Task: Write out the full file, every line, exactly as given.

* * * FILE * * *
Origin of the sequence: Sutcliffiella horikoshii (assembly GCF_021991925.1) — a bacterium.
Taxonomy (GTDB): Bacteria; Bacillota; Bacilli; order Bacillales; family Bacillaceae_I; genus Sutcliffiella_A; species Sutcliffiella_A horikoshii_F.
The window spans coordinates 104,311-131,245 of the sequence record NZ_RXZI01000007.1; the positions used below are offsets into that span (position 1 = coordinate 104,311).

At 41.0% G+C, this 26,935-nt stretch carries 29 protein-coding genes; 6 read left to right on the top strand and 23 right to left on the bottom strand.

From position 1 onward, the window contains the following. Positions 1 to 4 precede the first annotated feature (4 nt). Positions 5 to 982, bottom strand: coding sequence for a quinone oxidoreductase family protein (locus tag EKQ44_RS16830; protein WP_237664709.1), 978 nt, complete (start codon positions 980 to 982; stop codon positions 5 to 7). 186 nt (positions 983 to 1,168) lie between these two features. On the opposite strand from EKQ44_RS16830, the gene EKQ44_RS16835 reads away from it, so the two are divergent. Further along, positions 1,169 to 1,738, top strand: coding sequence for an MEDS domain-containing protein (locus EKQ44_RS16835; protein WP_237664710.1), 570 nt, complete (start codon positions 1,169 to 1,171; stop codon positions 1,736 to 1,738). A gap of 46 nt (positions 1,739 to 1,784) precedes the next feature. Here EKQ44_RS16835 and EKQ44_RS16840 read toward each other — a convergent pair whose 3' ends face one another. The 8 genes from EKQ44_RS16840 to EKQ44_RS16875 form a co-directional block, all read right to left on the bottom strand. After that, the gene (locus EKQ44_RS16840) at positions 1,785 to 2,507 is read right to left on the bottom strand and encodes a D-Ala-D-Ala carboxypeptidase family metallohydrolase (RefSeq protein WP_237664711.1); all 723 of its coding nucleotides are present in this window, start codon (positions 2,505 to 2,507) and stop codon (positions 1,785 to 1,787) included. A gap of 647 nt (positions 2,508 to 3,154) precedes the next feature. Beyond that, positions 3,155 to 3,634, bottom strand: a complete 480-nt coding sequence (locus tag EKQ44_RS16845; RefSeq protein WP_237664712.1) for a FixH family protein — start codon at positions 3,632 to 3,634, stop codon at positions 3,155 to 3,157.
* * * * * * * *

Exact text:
Origin of the sequence: Sutcliffiella horikoshii (assembly GCF_021991925.1) — a bacterium.
Taxonomy (GTDB): Bacteria; Bacillota; Bacilli; order Bacillales; family Bacillaceae_I; genus Sutcliffiella_A; species Sutcliffiella_A horikoshii_F.
The window spans coordinates 104,311-131,245 of the sequence record NZ_RXZI01000007.1; the positions used below are offsets into that span (position 1 = coordinate 104,311).

At 41.0% G+C, this 26,935-nt stretch carries 29 protein-coding genes; 6 read left to right on the top strand and 23 right to left on the bottom strand.

From position 1 onward, the window contains the following. Positions 1 to 4 precede the first annotated feature (4 nt). Positions 5 to 982, bottom strand: coding sequence for a quinone oxidoreductase family protein (locus tag EKQ44_RS16830; protein WP_237664709.1), 978 nt, complete (start codon positions 980 to 982; stop codon positions 5 to 7). 186 nt (positions 983 to 1,168) lie between these two features. On the opposite strand from EKQ44_RS16830, the gene EKQ44_RS16835 reads away from it, so the two are divergent. Further along, positions 1,169 to 1,738, top strand: coding sequence for an MEDS domain-containing protein (locus EKQ44_RS16835; protein WP_237664710.1), 570 nt, complete (start codon positions 1,169 to 1,171; stop codon positions 1,736 to 1,738). A gap of 46 nt (positions 1,739 to 1,784) precedes the next feature. Here EKQ44_RS16835 and EKQ44_RS16840 read toward each other — a convergent pair whose 3' ends face one another. The 8 genes from EKQ44_RS16840 to EKQ44_RS16875 form a co-directional block, all read right to left on the bottom strand. After that, the gene (locus EKQ44_RS16840) at positions 1,785 to 2,507 is read right to left on the bottom strand and encodes a D-Ala-D-Ala carboxypeptidase family metallohydrolase (RefSeq protein WP_237664711.1); all 723 of its coding nucleotides are present in this window, start codon (positions 2,505 to 2,507) and stop codon (positions 1,785 to 1,787) included. A gap of 647 nt (positions 2,508 to 3,154) precedes the next feature. Beyond that, positions 3,155 to 3,634, bottom strand: a complete 480-nt coding sequence (locus tag EKQ44_RS16845; RefSeq protein WP_237664712.1) for a FixH family protein — start codon at positions 3,632 to 3,634, stop codon at positions 3,155 to 3,157.